The world is becoming increasingly reliant on digital solutions to replace traditional, “real world” alternatives, and mental health services are no different. As more clients turn to teletherapy solutions in place of in-person counseling, insurance companies are left with no alternative other adjusting to this trend. Some platforms are already accepting insurance, while others are opting for just making their platforms more affordable rather than having to deal with the requirements dictated by insurance providers.
Why Are People Trying Out Therapy Online?
The ability to meet with their patients electronically provides ample benefits to both the patient and the clinician. The primary benefit of signing up for online therapy services is the convenience of meeting a therapist from anywhere. This might be your desk at work or a favorite spot at home. No matter where you decide to conduct an appointment, it’s usually far more comfortable than a therapist’s office, creating an environment more suitable for dialogue.
Another positive of getting therapy online is that it can help therapists better meet the demand for care. By offering remote sessions, they are able to schedule appointments around the busy schedules of their patients and fill their days with more sessions.
Lastly, with online appointments allowing therapists to better fill their calendars, they are often able to offer discounts to those that need them. As with so many digital versions of in-person services, better time efficiency typically helps save money for end users.
How Can You Try Out Online Therapy?
For someone who is looking to get therapy during this era of social distancing – or simply prefers receiving counseling at home – there are quite a few options. In the case of people who already see a counselor in person, their clinician may also provide their services online. This is an easy solution for someone who is in therapy and wants to continue to see their counselor, because now they can just video chat with their therapist and continue their sessions as usual. Most therapists will conduct sessions via Skype, Facetime or some other popular platform, though more are using online tools that have been custom-made for therapists and include the security features required by regulators.
For those who cannot connect with their local therapist online, there are online platforms that provide the care you want and need. In fact, web therapy can be very helpful, with some companies offering very attractive pricing and easy to use apps, including industry leaders such as BetterHelp, Talkspace and Amwell.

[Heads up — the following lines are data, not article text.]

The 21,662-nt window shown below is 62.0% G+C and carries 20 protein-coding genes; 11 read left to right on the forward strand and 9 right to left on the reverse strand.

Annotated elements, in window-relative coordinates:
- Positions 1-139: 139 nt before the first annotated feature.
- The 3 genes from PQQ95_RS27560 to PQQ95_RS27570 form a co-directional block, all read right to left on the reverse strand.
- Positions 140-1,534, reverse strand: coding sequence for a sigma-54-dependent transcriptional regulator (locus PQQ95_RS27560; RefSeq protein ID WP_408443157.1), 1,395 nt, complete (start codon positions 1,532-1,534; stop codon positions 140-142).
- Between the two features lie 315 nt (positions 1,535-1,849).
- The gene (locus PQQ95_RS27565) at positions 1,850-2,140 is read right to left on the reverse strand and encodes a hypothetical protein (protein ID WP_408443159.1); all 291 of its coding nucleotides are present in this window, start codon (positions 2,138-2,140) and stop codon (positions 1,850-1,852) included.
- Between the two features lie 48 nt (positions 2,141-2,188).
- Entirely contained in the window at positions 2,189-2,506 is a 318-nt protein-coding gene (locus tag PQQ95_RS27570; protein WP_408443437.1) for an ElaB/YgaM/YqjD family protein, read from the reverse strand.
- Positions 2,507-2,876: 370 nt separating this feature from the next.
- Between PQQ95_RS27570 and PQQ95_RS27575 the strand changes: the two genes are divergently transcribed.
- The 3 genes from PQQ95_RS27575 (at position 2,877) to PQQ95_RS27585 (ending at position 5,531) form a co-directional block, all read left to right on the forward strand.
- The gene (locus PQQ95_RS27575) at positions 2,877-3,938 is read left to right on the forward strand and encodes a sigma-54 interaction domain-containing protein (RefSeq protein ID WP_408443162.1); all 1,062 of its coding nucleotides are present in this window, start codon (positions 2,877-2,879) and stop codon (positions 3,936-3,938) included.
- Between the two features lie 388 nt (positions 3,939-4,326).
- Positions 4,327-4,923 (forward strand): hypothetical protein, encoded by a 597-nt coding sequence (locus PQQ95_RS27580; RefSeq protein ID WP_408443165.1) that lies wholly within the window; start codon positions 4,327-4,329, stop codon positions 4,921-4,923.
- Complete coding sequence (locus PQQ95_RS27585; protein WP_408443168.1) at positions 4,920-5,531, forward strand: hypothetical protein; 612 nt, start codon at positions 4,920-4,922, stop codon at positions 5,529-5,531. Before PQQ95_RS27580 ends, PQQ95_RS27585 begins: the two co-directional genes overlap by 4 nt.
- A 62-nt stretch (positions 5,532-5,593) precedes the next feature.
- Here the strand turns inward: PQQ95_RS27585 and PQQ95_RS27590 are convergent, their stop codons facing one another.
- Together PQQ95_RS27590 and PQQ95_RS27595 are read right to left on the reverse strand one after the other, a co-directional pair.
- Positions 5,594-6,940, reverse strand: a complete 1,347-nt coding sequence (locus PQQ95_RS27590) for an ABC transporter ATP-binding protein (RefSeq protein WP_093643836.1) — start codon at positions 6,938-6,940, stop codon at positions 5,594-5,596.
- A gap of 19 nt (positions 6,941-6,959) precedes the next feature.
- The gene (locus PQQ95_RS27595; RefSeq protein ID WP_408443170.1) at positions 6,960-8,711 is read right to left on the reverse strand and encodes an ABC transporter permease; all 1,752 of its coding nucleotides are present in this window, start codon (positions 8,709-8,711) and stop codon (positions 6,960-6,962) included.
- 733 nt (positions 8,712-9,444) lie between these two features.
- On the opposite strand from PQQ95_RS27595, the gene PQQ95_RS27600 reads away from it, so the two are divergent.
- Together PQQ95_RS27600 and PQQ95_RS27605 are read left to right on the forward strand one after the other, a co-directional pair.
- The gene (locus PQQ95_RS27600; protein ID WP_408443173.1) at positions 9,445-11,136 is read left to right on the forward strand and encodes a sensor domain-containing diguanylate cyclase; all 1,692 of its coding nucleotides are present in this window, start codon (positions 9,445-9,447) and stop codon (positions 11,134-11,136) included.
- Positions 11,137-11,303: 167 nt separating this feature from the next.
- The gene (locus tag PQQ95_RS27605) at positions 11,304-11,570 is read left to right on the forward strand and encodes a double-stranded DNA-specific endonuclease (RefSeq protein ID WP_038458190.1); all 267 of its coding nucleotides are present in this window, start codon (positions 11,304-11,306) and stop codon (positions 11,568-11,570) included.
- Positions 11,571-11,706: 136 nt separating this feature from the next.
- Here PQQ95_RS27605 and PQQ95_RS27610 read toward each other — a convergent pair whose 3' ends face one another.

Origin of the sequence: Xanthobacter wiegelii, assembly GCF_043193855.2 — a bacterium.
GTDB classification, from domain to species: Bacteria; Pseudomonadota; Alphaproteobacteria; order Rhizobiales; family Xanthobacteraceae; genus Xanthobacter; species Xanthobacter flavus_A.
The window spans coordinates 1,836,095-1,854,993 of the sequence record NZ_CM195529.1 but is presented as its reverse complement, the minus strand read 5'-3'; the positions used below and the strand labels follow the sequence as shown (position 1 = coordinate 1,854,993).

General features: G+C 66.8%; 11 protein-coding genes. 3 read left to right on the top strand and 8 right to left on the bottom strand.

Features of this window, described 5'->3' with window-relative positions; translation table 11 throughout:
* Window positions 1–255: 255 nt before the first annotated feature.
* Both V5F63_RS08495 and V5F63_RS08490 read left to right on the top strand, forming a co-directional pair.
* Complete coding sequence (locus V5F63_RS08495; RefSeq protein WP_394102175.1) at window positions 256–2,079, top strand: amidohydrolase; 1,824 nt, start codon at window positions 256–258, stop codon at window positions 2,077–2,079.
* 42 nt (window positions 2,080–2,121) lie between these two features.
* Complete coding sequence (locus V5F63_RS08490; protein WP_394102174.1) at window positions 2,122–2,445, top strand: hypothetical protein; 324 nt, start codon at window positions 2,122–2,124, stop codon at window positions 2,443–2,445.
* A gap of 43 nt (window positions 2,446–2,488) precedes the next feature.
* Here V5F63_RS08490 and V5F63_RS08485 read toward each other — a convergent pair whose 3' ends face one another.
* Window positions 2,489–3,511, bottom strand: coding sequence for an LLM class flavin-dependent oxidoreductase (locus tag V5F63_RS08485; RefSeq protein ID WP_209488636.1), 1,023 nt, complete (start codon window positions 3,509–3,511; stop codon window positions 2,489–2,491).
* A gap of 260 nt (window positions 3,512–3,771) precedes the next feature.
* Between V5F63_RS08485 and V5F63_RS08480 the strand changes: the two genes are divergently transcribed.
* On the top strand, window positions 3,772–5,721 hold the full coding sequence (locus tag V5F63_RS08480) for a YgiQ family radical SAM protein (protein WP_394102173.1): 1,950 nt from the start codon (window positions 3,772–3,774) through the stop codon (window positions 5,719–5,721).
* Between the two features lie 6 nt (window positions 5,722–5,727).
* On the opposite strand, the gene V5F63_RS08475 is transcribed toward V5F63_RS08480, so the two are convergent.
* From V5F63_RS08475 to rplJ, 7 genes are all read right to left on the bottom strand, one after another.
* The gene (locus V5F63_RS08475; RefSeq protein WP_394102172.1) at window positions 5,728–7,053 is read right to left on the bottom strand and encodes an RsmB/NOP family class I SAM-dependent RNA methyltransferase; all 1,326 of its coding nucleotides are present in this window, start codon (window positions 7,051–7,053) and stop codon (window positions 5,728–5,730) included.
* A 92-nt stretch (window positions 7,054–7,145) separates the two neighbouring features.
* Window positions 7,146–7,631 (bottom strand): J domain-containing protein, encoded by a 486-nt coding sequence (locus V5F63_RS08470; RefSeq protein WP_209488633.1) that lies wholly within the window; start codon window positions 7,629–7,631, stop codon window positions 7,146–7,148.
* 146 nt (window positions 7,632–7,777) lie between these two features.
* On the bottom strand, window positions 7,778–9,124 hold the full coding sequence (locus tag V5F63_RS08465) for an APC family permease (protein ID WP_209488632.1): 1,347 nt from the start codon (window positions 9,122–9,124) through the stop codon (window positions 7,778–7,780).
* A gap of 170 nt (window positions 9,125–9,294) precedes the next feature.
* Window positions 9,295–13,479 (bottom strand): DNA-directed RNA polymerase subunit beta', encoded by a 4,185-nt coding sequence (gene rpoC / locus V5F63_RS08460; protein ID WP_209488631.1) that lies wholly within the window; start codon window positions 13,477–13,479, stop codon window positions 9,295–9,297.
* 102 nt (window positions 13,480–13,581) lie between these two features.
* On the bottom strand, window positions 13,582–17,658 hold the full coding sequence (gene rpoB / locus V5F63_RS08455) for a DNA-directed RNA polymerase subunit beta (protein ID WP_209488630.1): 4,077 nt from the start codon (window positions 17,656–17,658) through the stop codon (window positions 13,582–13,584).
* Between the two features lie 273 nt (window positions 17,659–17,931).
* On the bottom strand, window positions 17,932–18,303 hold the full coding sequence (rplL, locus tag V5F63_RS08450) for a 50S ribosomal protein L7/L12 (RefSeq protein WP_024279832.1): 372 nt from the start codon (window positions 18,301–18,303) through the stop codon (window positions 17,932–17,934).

These platforms offer their own take on how online psychotherapy should be conducted, all the while allowing users to receive help on-demand. The companies work to match users with a therapist that is suitable for their individual needs and then it’s off to the races.
However, when considering online counseling, it’s worthwhile to first understand if payment for these services will be covered by health insurance.
Does Insurance Pay for Online Therapy?
This is a highly nuanced question that depends on several factors — and it’s not as straightforward as simply knowing which company one is insured by. Such factors include location, type of coverage, and who the therapist is.
For example, if a person has been seeing a therapist face-to-face that was covered by insurance, and then only switched to online therapy when social distancing guidelines were put into place, then those sessions will likely continue to covered by insurance. When if comes starting out with a new therapist via remote sessions, the coverage varies depending on the individual carrier.
The online therapy platforms themselves also differ when it comes to insurance coverage. Most are not covered at all, and when they are, coverage is typically very limited. Talkspace, on the other hand, partners with several US health plans to provide online therapy to employees through employee assistance programs and behavior health benefits. While this may not be applicable to those that do not have access to these programs through their employers, for those that do, it can result in significant savings.
There are some platforms that do accept some insurances. Most notably, Amwell accepts some insurances plans, while MDLive accepts most. It should be stated however, that these teletherapy providers are more expensive than those that do not accept insurance at all. So, if you only receive partial coverage of your therapy sessions from your insurance company, it may come out to a similar price as what you’d pay through providers that do not accept insurance.
Before beginning counseling, it is worthwhile to check and see if sessions will be covered by one’s insurance provider. If not, the provider may be able to assist in finding a therapist that does fall under you plan. Regardless of how it’s paid for, those in need of counseling should make every effort to see a therapist with the same urgency they would any other health professional.